Newsbusters posted a story today reminding us of some predictions made on “Good Morning America” in 2008. Looked at in hindsight, the predictions are almost funny. At the time, I am sure there were people who took them seriously and were totally stressed out by the information.
This is the partial transcript of the news segment from 2008:
CHRIS CUOMO: Now, we will have a dramatic preview for you of an unprecedented ABC News event called “Earth 2100.” We’re asking you to help create a story that is yet to unfold: What our world will look like in 100 years if we don’t save our troubled planet. Your reports will actually help form the backbone of a two-hour special airing this fall. ABC’s Bob Woodruff will be the host. He joins us now. Pleasure, Bob.
BOB WOODRUFF: You too, Chris. You know, this show is a countdown through the next century and shows what scientists say might very well happen if we do not change our current path. As part of the show, today, we are launching an interactive web game which puts participants in the future and asks them to report back about what it is like to live in this future world. The first stop is the year 2015.
CUOMO: I think we’re familiar with some of these issues, but, boy, 2015? That’s seven years from now. Could it really be that bad?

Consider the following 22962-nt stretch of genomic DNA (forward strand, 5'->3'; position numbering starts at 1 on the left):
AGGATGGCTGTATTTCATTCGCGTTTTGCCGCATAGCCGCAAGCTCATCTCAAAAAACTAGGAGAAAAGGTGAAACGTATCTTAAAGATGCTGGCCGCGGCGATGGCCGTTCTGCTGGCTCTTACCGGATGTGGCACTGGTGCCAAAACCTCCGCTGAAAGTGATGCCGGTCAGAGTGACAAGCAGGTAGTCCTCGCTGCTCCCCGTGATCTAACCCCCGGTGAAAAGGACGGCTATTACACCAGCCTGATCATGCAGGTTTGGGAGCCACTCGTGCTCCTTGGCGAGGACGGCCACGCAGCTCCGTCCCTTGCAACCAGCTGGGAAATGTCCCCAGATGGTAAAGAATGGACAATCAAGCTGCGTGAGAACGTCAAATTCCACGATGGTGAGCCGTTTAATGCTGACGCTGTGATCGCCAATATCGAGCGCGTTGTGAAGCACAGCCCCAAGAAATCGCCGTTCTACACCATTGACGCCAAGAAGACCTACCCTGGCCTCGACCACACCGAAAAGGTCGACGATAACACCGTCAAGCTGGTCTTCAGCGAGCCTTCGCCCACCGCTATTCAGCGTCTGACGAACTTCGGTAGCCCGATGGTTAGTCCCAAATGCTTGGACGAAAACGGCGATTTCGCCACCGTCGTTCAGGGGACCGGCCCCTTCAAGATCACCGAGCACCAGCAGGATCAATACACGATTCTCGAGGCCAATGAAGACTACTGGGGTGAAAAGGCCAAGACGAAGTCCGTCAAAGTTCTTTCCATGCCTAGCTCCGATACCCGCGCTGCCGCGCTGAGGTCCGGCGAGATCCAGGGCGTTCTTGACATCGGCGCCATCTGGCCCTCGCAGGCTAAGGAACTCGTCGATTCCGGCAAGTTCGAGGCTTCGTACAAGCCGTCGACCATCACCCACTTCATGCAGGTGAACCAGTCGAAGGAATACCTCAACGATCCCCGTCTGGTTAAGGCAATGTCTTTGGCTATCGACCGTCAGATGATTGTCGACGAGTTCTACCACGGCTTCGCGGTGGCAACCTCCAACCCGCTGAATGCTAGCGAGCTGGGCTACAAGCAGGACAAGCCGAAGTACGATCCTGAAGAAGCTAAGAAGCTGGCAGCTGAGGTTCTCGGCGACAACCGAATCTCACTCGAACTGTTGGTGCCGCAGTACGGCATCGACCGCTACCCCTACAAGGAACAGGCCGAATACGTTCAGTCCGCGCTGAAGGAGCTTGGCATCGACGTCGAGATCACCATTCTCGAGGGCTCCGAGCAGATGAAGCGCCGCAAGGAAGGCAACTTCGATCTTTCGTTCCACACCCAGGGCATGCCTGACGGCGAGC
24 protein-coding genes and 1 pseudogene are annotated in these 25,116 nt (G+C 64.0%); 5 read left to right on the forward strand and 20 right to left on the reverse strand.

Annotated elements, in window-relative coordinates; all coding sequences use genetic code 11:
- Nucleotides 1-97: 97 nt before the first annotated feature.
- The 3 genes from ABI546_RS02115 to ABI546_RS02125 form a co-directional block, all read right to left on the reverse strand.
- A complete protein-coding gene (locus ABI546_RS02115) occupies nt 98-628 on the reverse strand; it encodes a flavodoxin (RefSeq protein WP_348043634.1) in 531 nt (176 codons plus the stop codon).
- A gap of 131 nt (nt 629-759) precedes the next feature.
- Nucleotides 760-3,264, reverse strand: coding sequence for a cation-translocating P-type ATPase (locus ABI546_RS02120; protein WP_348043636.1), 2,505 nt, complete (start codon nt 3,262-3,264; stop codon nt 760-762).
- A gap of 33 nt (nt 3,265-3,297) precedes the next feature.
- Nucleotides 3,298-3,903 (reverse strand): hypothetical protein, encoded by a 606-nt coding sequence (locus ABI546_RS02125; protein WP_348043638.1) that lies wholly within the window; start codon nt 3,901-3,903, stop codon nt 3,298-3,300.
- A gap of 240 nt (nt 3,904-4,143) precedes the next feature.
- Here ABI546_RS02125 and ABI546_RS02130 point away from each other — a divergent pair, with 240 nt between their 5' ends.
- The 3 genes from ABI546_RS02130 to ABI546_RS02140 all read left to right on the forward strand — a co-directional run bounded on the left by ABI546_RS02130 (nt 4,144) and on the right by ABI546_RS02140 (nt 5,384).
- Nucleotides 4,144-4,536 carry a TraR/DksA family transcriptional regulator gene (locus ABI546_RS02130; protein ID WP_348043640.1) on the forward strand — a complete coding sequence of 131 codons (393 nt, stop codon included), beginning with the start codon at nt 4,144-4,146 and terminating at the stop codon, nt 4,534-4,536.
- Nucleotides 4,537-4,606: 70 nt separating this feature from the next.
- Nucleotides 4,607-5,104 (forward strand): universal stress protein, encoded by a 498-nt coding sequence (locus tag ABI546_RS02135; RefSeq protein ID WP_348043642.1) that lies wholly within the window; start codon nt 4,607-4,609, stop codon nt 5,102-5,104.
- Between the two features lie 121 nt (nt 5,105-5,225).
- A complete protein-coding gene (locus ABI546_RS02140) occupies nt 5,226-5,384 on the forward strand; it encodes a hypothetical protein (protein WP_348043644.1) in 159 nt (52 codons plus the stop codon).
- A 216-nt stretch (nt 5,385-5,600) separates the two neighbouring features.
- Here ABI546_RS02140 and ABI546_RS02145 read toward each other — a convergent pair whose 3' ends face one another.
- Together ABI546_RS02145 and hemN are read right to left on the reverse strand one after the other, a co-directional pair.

…CUOMO: I think we’re familiar with some of these issues, but, boy, 2015? That’s seven years from now. Could it really be that bad?
WOODRUFF: It’s very soon, you know. But all you have to do is look at the world today right today. You know, you’ve got gas prices going up. You got food prices going up. You’ve got extreme weather. The scientists have studied this for decades. They say if you connect the dots, you can actually see that we’re approaching maybe even a perfect storm. Or you have got shrinking resources, population growth. Climate change. So, the idea now is to look at it, wake up about it and then try to do something to fix it.
The news segment also included predictions that New York City would be underwater by 2015 and there would be wildfires everywhere. You get the idea.
The bottom line here is simple–we really don’t have the ability to predict the weather seven years in advance or the ability to understand if man actually has the ability to impact the weather. My favorite website (which I have mentioned before) for accurate, scientific information on climate is wattsupwiththat.com. In the early days of this blog, that site was the source of my information about surface stations–the monitors that measure temperature for the climate scientists. I will admit that I lost a bit of respect for some climate scientists when I saw where some of these monitors were placed–on a small private airport apron where people warmed up their private planes, next to the air conditioning exhaust from an apartment building, in the middle of an asphalt parking lot, etc. There really is a lot more going on with so-called climate science than meets the eye.